The Aesthete: Philip Hewat-Jaboor talks more personal taste

The art adviser and collector concludes his list of likes with shopping in St James’s, life in Rome and the Alexander technique

Philip Hewat-Jaboor in the garden of his Jersey home
Philip Hewat-Jaboor in the garden of his Jersey home | Image: Kensington Leverne

My style icon is my late uncle, Sir William Aykroyd, who ran Hardy Amies for a time and had an immaculate dress sense. He wore impeccably tailored, slightly edgy suits and smoked John Player cigarettes in a long black Cartier cigarette holder. 

An unforgettable place I have travelled to in the past year is Mons Porphyrites in Gebel Abu Dukhan. It was the 2,000th anniversary of the Roman discovery of these quarries in the Egyptian desert, and I slept under the stars in a remote camp outside the Temple of Serapis. It was an incredibly special experience.  

Mons Porphyrites in Gebel Abu Dukhan, Egypt
Mons Porphyrites in Gebel Abu Dukhan, Egypt | Image: Alamy

And the best souvenir I’ve brought home is a beautiful 19th-century Japanese lacquer box. It was a lovely, fortuitous discovery in a small antique shop in Nara – sadly I don’t remember its name – and it now has pride of place in my drawing room. 

The last meal that truly impressed me was at Clay, a very small and beautiful farm-to-table restaurant in the middle of Harlem. I ate combinations I wouldn’t have expected, such as pork belly with fermented cabbage followed by gnocchi with heirloom tomatoes, corn and maitake mushrooms.


In my fridge, you will always find Ruinart Blanc de Blancs champagne, which is rich but light and made entirely from Chardonnay grapes; potted shrimps from Baxter’s in Morecambe; and Edouard Artzner’s foie gras d’oie from the wonderful Relish deli in St Helier. Baxter’s potted shrimp, £25 for 6 x 50g cartons; Foie gras d’oie, €25.75 for 145g; Ruinart Blanc de Blancs, from £60;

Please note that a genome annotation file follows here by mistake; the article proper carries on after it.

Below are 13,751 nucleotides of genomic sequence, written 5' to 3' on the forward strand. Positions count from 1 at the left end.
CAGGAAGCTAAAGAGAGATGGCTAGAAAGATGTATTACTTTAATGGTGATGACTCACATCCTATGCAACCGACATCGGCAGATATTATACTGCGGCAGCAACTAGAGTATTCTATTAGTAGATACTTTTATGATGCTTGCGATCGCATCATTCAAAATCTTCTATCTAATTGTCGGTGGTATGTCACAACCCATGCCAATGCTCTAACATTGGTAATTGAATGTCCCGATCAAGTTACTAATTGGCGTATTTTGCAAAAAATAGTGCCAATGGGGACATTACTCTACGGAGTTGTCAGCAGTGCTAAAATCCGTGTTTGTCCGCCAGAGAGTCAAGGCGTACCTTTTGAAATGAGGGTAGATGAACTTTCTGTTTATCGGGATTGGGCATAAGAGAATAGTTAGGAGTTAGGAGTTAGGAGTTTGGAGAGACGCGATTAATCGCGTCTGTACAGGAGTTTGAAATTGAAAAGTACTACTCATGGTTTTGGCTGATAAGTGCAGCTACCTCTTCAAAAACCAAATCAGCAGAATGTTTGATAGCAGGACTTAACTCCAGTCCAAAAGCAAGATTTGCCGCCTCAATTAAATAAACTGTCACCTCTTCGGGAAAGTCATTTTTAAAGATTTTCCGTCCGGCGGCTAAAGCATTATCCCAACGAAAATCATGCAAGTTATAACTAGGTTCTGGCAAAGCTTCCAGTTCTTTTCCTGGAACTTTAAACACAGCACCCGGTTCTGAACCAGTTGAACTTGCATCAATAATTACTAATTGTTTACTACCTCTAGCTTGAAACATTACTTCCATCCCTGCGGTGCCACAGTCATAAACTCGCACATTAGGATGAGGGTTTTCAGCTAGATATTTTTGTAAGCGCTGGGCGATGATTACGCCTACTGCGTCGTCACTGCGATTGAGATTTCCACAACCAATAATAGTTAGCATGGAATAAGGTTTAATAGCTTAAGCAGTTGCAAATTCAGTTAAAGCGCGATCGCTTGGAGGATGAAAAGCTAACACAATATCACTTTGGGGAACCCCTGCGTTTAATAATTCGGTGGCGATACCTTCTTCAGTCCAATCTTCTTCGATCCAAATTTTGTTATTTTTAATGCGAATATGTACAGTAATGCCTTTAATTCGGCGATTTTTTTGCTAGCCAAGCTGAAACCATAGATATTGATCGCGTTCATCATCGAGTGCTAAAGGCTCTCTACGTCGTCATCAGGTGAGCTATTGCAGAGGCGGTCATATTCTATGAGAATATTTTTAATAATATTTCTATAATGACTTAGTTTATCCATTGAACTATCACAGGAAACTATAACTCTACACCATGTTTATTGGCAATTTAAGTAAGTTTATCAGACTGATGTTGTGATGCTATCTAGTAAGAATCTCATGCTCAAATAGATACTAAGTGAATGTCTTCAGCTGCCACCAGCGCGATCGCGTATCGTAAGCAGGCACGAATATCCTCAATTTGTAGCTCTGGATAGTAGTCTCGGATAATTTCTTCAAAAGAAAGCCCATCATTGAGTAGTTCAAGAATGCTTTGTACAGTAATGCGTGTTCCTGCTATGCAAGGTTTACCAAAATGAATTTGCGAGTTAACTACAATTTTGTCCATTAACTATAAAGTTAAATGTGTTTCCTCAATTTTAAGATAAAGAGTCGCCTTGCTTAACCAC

The person I rely on for personal grooming and wellbeing is my Alexander technique practitioner, Helen Cartier-Knox. I see her once a month to ensure I grow old gracefully. £48 per session;

Dr Schrammek Skin Elixier, £48 for 30ml
Dr Schrammek Skin Elixier, £48 for 30ml

The grooming staples I am never without are my Guerlain Vétiver eau de toilette, which is distinctive without being overpowering; Santa Maria Novella shaving foam because it’s the most luxurious, foamy foam that allows for a terrific shave; and Dr Schrammek’s Skin Elixier, with extract of stinging nettles, as it makes my skin look fresh and perky. Dr Schrammek Skin Elixier, £48 for 30ml; Guerlain Vétiver, from £55; Santa Maria Novella shaving foam, €20;

The best gift I’ve given recently was a colour photograph of the Room of the Greek Cross at the Vatican, to my partner [the milliner] Rod Keenan, for his study. It’s by Massimo Listri, who takes these precise, unbelievably clear photographs and, rather selfishly, I chose it because two of the main antiquities in the room are ancient Egyptian porphyry sarcophagi.

Hewat-Jaboor’s library in his Jersey home
Hewat-Jaboor’s library in his Jersey home | Image: Kensington Leverne

The last music I bought was Philippe Jaroussky’s spectrally beautiful recording of Vivaldi’s Nisi Dominus

If I didn’t live in Jersey, the city I would live in is Rome, because it is so vibrant; the food is marvellous – Ristorante Piperno serves the best stuffed artichokes in the city – and every church is filled with fascinating materials. The Lateran Baptistry, the oldest in the world, and the Baroque Sant’Antonio dei Portoghesi are favourites, and I’ve recently discovered the Mirabilia Art Gallery, which is full of unexpected stuffed objects and stones – it’s like a medieval kunstkammer [cabinet of curiosities]. Battistero Lateranense, Mirabilia, +3933-8247 8570. Ristorante Piperno, Sant’Antonio dei Portoghesi, Via dei Portoghesi 2, 00186 Rome. 


My favourite room in my house is my library-cum-gallery. Almost fully buried in the hillside adjacent to the house, it has a sloping copper roof and an amazing floor inlaid with coloured stones and contains my collections of reference books and coloured-stone objects. 

If I weren’t doing what I do now, I would be a hotelier because, like the art world, it’s all about delighting the senses with enticing, exciting environments.

See also